Perhaps someone wants to quibble with the meaning of the word synonym? That won't work, either, according to Dictionary.com:
1. majority of opinion: The consensus of the group was that they should meet twice a month.
2. general agreement or concord; harmony.Dictionary.com Unabridged (v 1.1)[Origin: 1850–55; <>consent(īre) to be in agreement, harmony (con- con- + sentīre to feel; cf. sense) + -tus suffix of v. action]—Usage note Many say that the phrase consensus of opinion is redundant and hence should be avoided: The committee's statement represented a consensus of opinion. The expression is redundant, however, only if consensus is taken in the sense “majority of opinion” rather than in its equally valid and earlier sense “general agreement or concord.” Criticism of consensus of opinion has been so persistent and widespread that the phrase, even though in common use, occurs only infrequently in edited formal writing. The phrase general consensus is objected to for similar reasons. Consensus is now widely used attributively, esp. in the phrase consensus politics.
Based on the Random House Unabridged Dictionary, © Random House, Inc. 2006.
Dictionary.com Unabridged (v 1.1)What was it you claimed again?: "Steve Ray and your argumentation just don't fly with logic, reason, normal use of language; nor history".
1. a word having the same or nearly the same meaning as another in the language, as joyful, elated, glad.
2. a word or expression accepted as another name for something, as Arcadia for pastoral simplicity; metonym.
3. Biology. one of two or more scientific names applied to a single taxon.[Origin: 1400–50; <>synōnymum <>synnymon, n. use of neut. of synnymos synonymous; r. ME sinonyme < class="luna-Img" src="http://cache.lexico.com/dictionary/graphics/luna/thinsp.png" alt="" border="0">]
Online Etymology Dictionary - Cite This Source - Share This
1432 (but rare before 18c.), from L. synonymum, from Gk. synonymon "word having the same sense as another," noun use of neut. of synonymos "having the same name as, synonymous," from syn- "together, same" + onyma, Aeolic dialectal form of onoma "name" (see name). Synonymous is attested from 1610.
Online Etymology Dictionary, © 2001 Douglas Harper
WordNet - Cite This Source - Share This
two words that can be interchanged in a context are said to be synonymous relative to that context [ant: antonym]
WordNet® 3.0, © 2006 by Princeton University.
Nice try. I rest my case. Your negative characterization of this point falls flat. The meaning as used by Catholics is completely possible by the rules of etymology and definition, as I have just demonstrated. You want to quibble? Then go after dictionary and thesaurus; it's no longer my problem, but your war with established, documented usage.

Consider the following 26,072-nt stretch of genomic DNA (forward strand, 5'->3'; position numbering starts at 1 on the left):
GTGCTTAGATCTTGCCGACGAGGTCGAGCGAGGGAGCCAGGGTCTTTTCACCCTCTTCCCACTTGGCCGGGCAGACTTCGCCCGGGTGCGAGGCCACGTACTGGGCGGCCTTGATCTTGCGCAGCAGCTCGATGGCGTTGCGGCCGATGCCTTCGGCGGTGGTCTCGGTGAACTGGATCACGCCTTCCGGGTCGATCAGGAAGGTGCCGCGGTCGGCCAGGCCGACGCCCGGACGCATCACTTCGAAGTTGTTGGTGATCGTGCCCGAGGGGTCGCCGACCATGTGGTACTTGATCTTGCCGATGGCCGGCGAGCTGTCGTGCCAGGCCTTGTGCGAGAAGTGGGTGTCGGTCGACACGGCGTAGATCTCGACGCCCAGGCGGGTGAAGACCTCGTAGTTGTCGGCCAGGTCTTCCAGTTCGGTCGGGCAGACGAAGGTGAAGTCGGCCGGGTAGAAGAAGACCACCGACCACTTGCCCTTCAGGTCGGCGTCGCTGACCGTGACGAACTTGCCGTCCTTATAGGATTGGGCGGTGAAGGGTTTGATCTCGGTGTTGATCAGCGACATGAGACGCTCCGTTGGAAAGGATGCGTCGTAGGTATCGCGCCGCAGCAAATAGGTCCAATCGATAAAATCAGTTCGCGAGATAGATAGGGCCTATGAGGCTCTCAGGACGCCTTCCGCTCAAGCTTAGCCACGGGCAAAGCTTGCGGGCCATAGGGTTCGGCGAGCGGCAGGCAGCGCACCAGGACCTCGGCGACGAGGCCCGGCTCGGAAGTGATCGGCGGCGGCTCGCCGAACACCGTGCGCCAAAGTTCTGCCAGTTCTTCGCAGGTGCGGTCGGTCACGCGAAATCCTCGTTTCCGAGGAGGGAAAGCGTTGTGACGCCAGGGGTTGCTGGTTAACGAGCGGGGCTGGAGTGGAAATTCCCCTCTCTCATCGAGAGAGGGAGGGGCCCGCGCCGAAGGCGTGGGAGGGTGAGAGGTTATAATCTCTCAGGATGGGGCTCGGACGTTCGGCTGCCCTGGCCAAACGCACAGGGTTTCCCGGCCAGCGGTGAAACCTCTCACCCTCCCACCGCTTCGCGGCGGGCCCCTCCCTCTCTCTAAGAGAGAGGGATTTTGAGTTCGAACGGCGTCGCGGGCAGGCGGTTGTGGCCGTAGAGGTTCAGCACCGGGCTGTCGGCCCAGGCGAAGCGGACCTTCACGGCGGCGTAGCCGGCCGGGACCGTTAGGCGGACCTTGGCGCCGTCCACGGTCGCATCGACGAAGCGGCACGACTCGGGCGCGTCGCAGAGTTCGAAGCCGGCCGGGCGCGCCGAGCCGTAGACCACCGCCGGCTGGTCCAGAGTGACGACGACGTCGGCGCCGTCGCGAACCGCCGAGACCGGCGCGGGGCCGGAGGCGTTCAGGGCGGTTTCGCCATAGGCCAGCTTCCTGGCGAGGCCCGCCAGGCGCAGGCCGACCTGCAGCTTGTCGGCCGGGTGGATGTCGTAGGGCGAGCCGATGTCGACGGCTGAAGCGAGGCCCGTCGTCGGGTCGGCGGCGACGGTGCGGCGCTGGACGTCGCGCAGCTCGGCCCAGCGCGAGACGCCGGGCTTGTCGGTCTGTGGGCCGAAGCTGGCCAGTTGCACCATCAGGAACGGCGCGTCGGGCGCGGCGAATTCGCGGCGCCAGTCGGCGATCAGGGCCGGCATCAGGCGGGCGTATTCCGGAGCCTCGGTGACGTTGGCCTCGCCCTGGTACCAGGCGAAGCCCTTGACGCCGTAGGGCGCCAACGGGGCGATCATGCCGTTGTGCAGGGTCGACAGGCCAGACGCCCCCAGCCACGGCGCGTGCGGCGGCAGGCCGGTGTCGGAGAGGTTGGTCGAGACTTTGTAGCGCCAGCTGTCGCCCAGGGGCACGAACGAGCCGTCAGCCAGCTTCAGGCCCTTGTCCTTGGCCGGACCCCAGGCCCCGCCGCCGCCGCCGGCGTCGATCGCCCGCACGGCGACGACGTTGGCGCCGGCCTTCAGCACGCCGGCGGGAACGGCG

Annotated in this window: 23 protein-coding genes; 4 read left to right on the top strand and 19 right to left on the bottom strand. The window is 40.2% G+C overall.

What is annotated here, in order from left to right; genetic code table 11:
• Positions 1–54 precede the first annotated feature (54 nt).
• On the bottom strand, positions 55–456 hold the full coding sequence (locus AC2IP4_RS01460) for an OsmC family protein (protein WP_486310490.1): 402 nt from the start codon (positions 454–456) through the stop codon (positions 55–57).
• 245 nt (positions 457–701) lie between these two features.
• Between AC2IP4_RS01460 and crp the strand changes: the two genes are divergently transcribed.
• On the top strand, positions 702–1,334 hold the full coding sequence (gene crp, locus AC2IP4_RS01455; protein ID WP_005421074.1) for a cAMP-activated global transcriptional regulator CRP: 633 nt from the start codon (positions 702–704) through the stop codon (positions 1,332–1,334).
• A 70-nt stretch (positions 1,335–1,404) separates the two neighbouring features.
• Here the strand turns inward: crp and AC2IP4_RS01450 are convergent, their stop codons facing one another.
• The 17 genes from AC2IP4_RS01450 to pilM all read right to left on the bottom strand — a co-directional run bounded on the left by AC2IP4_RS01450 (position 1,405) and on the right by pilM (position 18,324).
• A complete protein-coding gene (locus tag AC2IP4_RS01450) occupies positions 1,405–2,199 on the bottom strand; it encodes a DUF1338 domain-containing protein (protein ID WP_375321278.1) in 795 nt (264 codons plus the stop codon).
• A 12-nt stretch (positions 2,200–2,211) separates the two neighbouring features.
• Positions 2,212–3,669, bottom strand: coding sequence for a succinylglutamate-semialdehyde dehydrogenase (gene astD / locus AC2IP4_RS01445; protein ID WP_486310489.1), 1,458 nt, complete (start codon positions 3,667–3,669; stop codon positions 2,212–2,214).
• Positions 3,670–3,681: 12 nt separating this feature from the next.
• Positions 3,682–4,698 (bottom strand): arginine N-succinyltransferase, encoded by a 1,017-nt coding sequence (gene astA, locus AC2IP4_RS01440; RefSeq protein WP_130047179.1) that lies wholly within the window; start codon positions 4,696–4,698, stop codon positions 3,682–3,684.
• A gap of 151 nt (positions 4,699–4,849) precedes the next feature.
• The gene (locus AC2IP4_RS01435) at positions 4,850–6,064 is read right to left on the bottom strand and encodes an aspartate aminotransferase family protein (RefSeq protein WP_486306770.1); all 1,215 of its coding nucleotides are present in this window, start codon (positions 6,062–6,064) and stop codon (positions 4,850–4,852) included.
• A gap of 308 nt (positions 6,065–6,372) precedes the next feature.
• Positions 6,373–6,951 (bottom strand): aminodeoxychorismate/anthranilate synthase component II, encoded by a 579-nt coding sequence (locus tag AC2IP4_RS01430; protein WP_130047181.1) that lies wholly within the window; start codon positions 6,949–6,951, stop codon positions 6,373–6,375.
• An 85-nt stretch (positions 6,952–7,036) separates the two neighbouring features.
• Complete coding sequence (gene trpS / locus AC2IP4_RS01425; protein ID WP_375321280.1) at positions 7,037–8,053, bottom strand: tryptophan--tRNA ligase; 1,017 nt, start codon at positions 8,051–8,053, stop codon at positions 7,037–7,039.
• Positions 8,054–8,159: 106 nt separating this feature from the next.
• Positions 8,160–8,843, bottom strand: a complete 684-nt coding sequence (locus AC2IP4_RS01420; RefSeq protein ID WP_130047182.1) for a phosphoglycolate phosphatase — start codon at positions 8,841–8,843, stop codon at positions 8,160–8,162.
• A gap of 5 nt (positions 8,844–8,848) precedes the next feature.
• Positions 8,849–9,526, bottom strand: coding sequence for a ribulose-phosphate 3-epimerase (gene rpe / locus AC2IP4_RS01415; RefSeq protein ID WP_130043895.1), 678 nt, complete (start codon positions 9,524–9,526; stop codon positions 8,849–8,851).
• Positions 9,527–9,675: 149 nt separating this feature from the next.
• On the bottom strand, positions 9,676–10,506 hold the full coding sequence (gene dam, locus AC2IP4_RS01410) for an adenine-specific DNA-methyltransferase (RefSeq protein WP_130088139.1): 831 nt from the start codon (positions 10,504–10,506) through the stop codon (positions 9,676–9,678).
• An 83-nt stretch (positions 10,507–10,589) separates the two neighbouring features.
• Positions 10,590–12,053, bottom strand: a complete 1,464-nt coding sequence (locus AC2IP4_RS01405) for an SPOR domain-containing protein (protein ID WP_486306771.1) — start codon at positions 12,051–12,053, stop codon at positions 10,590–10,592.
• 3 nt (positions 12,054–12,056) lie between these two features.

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I'm aware of that view which is why I didn't bring forth Irenaeus and some of his views on Jesus' age and millenialism. That's why I mentioned the numbers - what percentage comprise a "vast majority"? We have 6 listed so far denying it, however many affirming her sinlessness (though they may admit they are speculating or that it's a matter of pious opinion), and however many silent on the issue. Do you think the Assumption has the "unanimous consent" of the fathers then, given you would not be able to bring forth a "vast majority" of fathers writing on it (and Epiphanus admits he is mainly speculating) and in light of the Joussard quote *? Or, if you think that is sidetracking the issue from the IC, where are the critical responses from others to the writings of the fathers who did not hold to the IC if this was the general belief of the "vast majority"? (This is simply a reversal of the "argument from silence" that Ray promotes for the papacy).
* Now I have not read this work (so maybe context helps), but came across this citation which seems to gel with many non-RC concerns over Tradition (here with the Assumption, but could deal with the IC reasoning as well as many other RC teachings): Joussard cited in Carol's Mariology:Ken has produced six who denied the sinlessness of Mary. I have 61 fathers listed in my book on the fathers. I have documented for many of these, that they accepted Mary's sinlessness.A word of caution is not impertinent here. The investigation of patristic documents might well lead the historian to the conclusion: In the first seven or eight centuries no trustworthy historical tradition on Mary’s corporeal Assumption is extant, especially in the West. The conclusion is legitimate; if the historian stops there, few theological nerves will be touched. The historian’s mistake would come in adding: therefore no proof from tradition can be adduced. The historical method is not the theological method, nor is historical tradition synonymous with dogmatic tradition.
The Assumption was a very slowly developing doctrine and difficult to find at all in many fathers, but that gives me no pause over against Protestantism, since the two pillars of Protestantism, sola Scriptura and sola fide, are scarcely found at all among the fathers (I devoted over 100 pages to the utter lack of the first concept in my book), and the canon of Scripture is a completely "unbiblical" doctrine, where the Protestant has to inconsistently rely on the infallibility of Catholic Church tradition.
If you think 5-10% dissent in the fathers regarding particular issues is a problem for us, why is not 95-100% dissent in the fathers and complete absence in Scripture as well (canon, Bible alone) not a problem for you? Goose and gander.
See related papers:
Dialogue on Whether the Assumption and Immaculate Conception of Mary are Legitimately Part of Apostolic Tradition (Dave Armstrong vs. James White)
"Live Chat" Dialogue on Patristic Consensus (Particularly, Mariology) (Dave Armstrong vs. James White)